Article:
The Mississippi Court of Appeals upheld a life sentence for a 38-year-old man for possession of 1.5 oz of marijuana – which is now legalized in a majority of states in the US – but not Mississippi. The man, Allen Russell, had two previous offenses: A burglary conviction in 2004 and unlawful possession of a firearm in 2015. The third violation, possession of an ounce and a half of marijuana, was Russell’s “third strike”.

Under Mississippi law, a person can be sentenced to life without parole after serving at least one year in prison on three separate felonies, one of which must be a violent offense. Russell was first convicted of two home invasions, and he was sentenced concurrently under those charges. However, at the time these were not crimes of violence. At the time of his 2019 conviction, the crime was retroactively considered a crime of violence.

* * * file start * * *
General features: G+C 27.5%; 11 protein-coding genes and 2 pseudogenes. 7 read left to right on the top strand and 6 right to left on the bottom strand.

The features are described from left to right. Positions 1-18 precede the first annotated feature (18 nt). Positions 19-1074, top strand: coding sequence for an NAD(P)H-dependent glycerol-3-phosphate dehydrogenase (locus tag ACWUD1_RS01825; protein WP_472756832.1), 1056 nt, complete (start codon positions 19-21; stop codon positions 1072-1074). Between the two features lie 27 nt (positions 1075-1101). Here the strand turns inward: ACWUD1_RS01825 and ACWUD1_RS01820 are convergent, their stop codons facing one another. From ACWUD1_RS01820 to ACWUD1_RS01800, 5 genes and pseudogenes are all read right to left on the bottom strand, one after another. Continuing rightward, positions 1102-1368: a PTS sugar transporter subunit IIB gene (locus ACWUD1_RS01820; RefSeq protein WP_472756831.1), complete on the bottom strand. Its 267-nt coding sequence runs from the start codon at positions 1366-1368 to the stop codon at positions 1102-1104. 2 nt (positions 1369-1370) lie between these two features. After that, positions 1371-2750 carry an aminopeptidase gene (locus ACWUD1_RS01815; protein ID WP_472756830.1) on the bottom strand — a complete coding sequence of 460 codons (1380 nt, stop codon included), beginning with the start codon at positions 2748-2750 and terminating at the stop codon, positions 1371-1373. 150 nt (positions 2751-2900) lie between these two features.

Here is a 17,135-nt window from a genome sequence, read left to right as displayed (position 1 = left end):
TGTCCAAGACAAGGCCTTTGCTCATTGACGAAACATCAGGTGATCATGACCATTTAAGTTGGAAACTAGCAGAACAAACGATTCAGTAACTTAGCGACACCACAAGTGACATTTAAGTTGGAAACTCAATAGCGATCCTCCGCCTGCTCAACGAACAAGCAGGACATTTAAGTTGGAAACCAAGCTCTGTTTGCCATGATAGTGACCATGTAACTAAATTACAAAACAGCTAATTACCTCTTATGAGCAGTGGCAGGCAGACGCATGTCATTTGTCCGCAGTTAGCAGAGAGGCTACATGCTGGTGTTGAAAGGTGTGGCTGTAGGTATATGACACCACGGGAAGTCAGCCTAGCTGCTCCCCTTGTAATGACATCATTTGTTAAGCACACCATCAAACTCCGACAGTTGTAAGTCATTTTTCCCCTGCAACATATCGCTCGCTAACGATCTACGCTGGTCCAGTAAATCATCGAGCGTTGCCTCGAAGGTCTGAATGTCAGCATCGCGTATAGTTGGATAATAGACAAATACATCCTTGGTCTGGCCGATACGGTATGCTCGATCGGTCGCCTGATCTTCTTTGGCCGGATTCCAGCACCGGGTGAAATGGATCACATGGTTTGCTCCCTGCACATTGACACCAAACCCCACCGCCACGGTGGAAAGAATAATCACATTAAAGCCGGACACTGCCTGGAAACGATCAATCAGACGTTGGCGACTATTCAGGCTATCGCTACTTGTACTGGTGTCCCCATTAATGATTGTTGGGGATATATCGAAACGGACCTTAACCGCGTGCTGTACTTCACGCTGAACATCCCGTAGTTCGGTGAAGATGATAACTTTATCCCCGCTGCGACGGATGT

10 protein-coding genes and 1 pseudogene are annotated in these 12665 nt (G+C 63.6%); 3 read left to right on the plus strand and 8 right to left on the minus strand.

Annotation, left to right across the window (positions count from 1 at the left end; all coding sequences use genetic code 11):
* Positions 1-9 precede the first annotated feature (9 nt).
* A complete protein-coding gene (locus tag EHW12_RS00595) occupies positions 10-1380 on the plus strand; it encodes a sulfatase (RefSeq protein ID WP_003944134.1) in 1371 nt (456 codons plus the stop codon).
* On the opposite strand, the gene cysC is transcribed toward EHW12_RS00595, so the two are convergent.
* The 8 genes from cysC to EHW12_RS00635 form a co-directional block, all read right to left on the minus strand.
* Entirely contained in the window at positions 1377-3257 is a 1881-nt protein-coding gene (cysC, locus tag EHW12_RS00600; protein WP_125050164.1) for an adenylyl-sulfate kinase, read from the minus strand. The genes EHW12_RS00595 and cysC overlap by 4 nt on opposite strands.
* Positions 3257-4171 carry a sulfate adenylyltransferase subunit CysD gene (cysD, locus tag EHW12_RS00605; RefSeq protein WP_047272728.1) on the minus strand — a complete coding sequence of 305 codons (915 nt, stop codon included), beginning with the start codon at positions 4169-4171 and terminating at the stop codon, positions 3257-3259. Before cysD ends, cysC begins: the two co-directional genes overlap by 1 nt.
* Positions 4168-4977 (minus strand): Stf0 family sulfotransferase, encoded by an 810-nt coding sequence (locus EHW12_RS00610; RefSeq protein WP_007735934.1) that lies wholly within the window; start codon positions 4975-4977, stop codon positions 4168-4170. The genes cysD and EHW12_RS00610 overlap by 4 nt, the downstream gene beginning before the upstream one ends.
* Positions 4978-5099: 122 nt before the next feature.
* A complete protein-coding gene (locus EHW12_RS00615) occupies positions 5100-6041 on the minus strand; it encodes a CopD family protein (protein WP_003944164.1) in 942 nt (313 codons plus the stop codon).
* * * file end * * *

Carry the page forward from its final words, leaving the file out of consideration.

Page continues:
Russell’s second conviction related to the firearm was not a violent offense.

The conviction related to marijuana, under Mississippi law, is a felony. He was in possession of one and a half ounces, or 43.71 grams (1.54 oz). He was charged with possession of between 30 and 250 grams (1.06 – 8.82 oz) of marijuana. His mistake of possessing just 13 extra grams of marijuana has now resulted in his being sentenced to life in prison for conduct that is legal in a majority of U.S. states.

“This case highlights the long-lasting effect of flawed marijuana policy in this country,” stated Justin Walsh, a partner at Gleam Law, PLLC, a cannabis-centric law firm in Seattle, and an Adjunct Professor of law, who teaches Cannabis Law & Policy at Seattle University School of Law. “The term marijuana was popularized as a xenophobic term directed at Mexican migrants. Throughout history, marijuana laws have disproportionately targeted communities of color. Nixon’s war on drugs, the removal of sentencing discretion, and the lumping of cannabis in with more dangerous drugs have done just as much to decimate communities of color, if not more, than Jim Crow laws and redlining. This heartbreaking opinion is just a continuation of these policies.”

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